3. Keeping your compositions simple helps make the most out of tonal contrast. If you include too much within the frame, the impact of any tonal contrast is lessened.

Finally, please note that reducing the colour saturation to zero is usually not the best way to convert a colour image to monochrome. The aim here is purely to make the tones easier to recognise by eliminating the distraction of colour.

Does that mean that every image requires tonal contrast to be successful? No, it doesn’t. It is merely one tool of many at your disposal. The key concept to understand is that learning to recognise and utilise tonal contrast helps you create stronger photos.

For example, if you have arranged a photo shoot with a model in a location with a dark background, you could ask her to wear something light in order to set up tonal contrast between her clothes and the background.

Lack of tonal Contrast

There are times when tonal contrast is not evident in a photo, yet the composition is still successful. Here’s an example:

Tonal contrast 8

Now let’s look at the desaturated version:

Tonal contrast 9

You can see that there isn’t much tonal contrast. Yet the photo works because the purple flower is complemented nicely by the green background. This is called colour contrast and in this image more than compensates for the lack of tonal contrast.

Read more from our Tips & Tutorials category

Andrew S. Gibson

is a writer, photographer, traveler and workshop leader. He’s an experienced teacher who enjoys helping people learn about photography and Lightroom and his written over 25 popular photography ebooks. Enroll in his new Lightroom course for free, or download his free Creative Fade Presets for Lightroom.

  • Very nicely explained. One thing I have taken to doing is desaturating a photo with Photoshop before I’m done in order to see if I like it better in b/w. Most of the time I don’t, but there have been a few that are much improved by losing the color. I had some red leaves I shot that weren’t working out in color. After losing the color, the composition worked so much better that I was able to keep working with the picture.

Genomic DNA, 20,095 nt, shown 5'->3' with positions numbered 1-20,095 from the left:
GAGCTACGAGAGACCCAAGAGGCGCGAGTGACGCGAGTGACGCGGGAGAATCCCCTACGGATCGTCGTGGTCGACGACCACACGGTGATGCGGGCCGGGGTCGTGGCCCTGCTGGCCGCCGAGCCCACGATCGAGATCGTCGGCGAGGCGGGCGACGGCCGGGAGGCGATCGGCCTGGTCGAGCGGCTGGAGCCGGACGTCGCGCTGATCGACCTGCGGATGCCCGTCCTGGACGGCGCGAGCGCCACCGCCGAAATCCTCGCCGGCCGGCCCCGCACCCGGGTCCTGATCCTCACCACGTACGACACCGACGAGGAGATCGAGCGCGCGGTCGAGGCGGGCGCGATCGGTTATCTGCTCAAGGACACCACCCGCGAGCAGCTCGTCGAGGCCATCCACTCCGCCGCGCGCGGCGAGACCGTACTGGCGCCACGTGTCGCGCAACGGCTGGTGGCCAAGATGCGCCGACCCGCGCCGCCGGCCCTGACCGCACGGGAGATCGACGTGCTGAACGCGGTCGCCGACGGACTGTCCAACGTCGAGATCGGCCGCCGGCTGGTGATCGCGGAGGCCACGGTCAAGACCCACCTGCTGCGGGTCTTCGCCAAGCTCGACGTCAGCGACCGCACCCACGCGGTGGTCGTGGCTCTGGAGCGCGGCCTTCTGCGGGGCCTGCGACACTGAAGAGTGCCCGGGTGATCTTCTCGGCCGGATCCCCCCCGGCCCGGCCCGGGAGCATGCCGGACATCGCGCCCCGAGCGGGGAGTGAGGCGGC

• Strengthening IT systems support and enhance project management capacity three-pronged approach, and strive to enhance the competitiveness of its products.

  • The bold contrast of these Zebra against the dark of night really emphasises them

    http://wildlifeencounters.photoshelter.com/gallery-image/African-Mammals/G0000IrGRBOD5m2s/I0000FmqvKoCrLN4/C0000bdEkyK_8Dzs

  • Miriam

    Wow. Great photos and instruction. There is much to learn for a newbie like me. Thank you, Mr. Gibson!

  • Great article Andrew and well timed. I’ve been working on this recently, particularly with black and white shots and in using hard light too. Not perfected yet, but getting there! This article helps, so thanks!
    http://www.flickr.com/photos/69604456@N07/9044553572/

  • Very good instructions. Tkx for sharing!

    Some of my pics:https://marius-fotografie.blogspot.com

  • chris

    people might like to research Chiaroscuro to learn more about contrast .

  • Mario Mifsud

    A very informative article for beginners in photography. Thanks.

  • Janet Atkinson